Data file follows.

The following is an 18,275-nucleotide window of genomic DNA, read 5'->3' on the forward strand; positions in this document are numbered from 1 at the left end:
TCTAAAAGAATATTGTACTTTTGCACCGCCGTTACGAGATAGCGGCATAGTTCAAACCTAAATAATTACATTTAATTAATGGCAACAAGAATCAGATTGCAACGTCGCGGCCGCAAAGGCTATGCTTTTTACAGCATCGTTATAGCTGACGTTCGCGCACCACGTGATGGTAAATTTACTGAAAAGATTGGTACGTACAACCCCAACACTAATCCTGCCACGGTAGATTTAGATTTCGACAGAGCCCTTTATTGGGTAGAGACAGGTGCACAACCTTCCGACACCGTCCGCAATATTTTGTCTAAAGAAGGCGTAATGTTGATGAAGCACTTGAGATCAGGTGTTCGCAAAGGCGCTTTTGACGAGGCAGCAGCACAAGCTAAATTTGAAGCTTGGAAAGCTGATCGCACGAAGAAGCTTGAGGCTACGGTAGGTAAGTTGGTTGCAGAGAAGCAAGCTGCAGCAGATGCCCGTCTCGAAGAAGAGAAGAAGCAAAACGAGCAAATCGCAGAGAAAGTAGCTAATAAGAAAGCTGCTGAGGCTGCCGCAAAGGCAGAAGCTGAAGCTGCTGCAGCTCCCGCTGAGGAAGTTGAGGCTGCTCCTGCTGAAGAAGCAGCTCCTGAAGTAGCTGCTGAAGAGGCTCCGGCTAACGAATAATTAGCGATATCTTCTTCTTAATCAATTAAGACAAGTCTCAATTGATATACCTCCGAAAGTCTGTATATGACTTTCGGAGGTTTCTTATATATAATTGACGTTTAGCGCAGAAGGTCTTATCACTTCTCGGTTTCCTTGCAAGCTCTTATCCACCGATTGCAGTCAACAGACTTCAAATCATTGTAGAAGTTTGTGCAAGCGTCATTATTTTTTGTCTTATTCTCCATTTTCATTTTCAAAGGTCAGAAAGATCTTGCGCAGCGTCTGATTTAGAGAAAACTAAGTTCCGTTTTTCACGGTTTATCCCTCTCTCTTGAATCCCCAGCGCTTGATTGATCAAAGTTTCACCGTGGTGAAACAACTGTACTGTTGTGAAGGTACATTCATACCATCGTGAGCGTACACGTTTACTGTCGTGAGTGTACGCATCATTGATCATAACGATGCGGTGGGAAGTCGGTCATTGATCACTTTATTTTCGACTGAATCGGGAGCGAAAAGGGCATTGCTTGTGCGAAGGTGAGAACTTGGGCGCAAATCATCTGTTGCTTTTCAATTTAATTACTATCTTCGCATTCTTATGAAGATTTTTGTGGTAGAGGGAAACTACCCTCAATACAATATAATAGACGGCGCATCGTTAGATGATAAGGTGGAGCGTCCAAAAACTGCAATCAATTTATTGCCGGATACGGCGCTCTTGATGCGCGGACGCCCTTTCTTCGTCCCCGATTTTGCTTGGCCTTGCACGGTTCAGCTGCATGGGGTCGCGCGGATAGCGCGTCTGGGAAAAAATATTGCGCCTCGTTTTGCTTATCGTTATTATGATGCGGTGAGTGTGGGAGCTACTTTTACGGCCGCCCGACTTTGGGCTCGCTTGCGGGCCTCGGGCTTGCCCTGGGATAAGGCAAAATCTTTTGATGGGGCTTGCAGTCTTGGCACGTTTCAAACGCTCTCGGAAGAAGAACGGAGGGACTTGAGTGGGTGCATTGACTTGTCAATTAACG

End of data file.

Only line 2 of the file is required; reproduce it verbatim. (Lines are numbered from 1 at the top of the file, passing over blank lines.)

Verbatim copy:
TCTAAAAGAATATTGTACTTTTGCACCGCCGTTACGAGATAGCGGCATAGTTCAAACCTAAATAATTACATTTAATTAATGGCAACAAGAATCAGATTGCAACGTCGCGGCCGCAAAGGCTATGCTTTTTACAGCATCGTTATAGCTGACGTTCGCGCACCACGTGATGGTAAATTTACTGAAAAGATTGGTACGTACAACCCCAACACTAATCCTGCCACGGTAGATTTAGATTTCGACAGAGCCCTTTATTGGGTAGAGACAGGTGCACAACCTTCCGACACCGTCCGCAATATTTTGTCTAAAGAAGGCGTAATGTTGATGAAGCACTTGAGATCAGGTGTTCGCAAAGGCGCTTTTGACGAGGCAGCAGCACAAGCTAAATTTGAAGCTTGGAAAGCTGATCGCACGAAGAAGCTTGAGGCTACGGTAGGTAAGTTGGTTGCAGAGAAGCAAGCTGCAGCAGATGCCCGTCTCGAAGAAGAGAAGAAGCAAAACGAGCAAATCGCAGAGAAAGTAGCTAATAAGAAAGCTGCTGAGGCTGCCGCAAAGGCAGAAGCTGAAGCTGCTGCAGCTCCCGCTGAGGAAGTTGAGGCTGCTCCTGCTGAAGAAGCAGCTCCTGAAGTAGCTGCTGAAGAGGCTCCGGCTAACGAATAATTAGCGATATCTTCTTCTTAATCAATTAAGACAAGTCTCAATTGATATACCTCCGAAAGTCTGTATATGACTTTCGGAGGTTTCTTATATATAATTGACGTTTAGCGCAGAAGGTCTTATCACTTCTCGGTTTCCTTGCAAGCTCTTATCCACCGATTGCAGTCAACAGACTTCAAATCATTGTAGAAGTTTGTGCAAGCGTCATTATTTTTTGTCTTATTCTCCATTTTCATTTTCAAAGGTCAGAAAGATCTTGCGCAGCGTCTGATTTAGAGAAAACTAAGTTCCGTTTTTCACGGTTTATCCCTCTCTCTTGAATCCCCAGCGCTTGATTGATCAAAGTTTCACCGTGGTGAAACAACTGTACTGTTGTGAAGGTACATTCATACCATCGTGAGCGTACACGTTTACTGTCGTGAGTGTACGCATCATTGATCATAACGATGCGGTGGGAAGTCGGTCATTGATCACTTTATTTTCGACTGAATCGGGAGCGAAAAGGGCATTGCTTGTGCGAAGGTGAGAACTTGGGCGCAAATCATCTGTTGCTTTTCAATTTAATTACTATCTTCGCATTCTTATGAAGATTTTTGTGGTAGAGGGAAACTACCCTCAATACAATATAATAGACGGCGCATCGTTAGATGATAAGGTGGAGCGTCCAAAAACTGCAATCAATTTATTGCCGGATACGGCGCTCTTGATGCGCGGACGCCCTTTCTTCGTCCCCGATTTTGCTTGGCCTTGCACGGTTCAGCTGCATGGGGTCGCGCGGATAGCGCGTCTGGGAAAAAATATTGCGCCTCGTTTTGCTTATCGTTATTATGATGCGGTGAGTGTGGGAGCTACTTTTACGGCCGCCCGACTTTGGGCTCGCTTGCGGGCCTCGGGCTTGCCCTGGGATAAGGCAAAATCTTTTGATGGGGCTTGCAGTCTTGGCACGTTTCAAACGCTCTCGGAAGAAGAACGGAGGGACTTGAGTGGGTGCATTGACTTGTCAATTAACG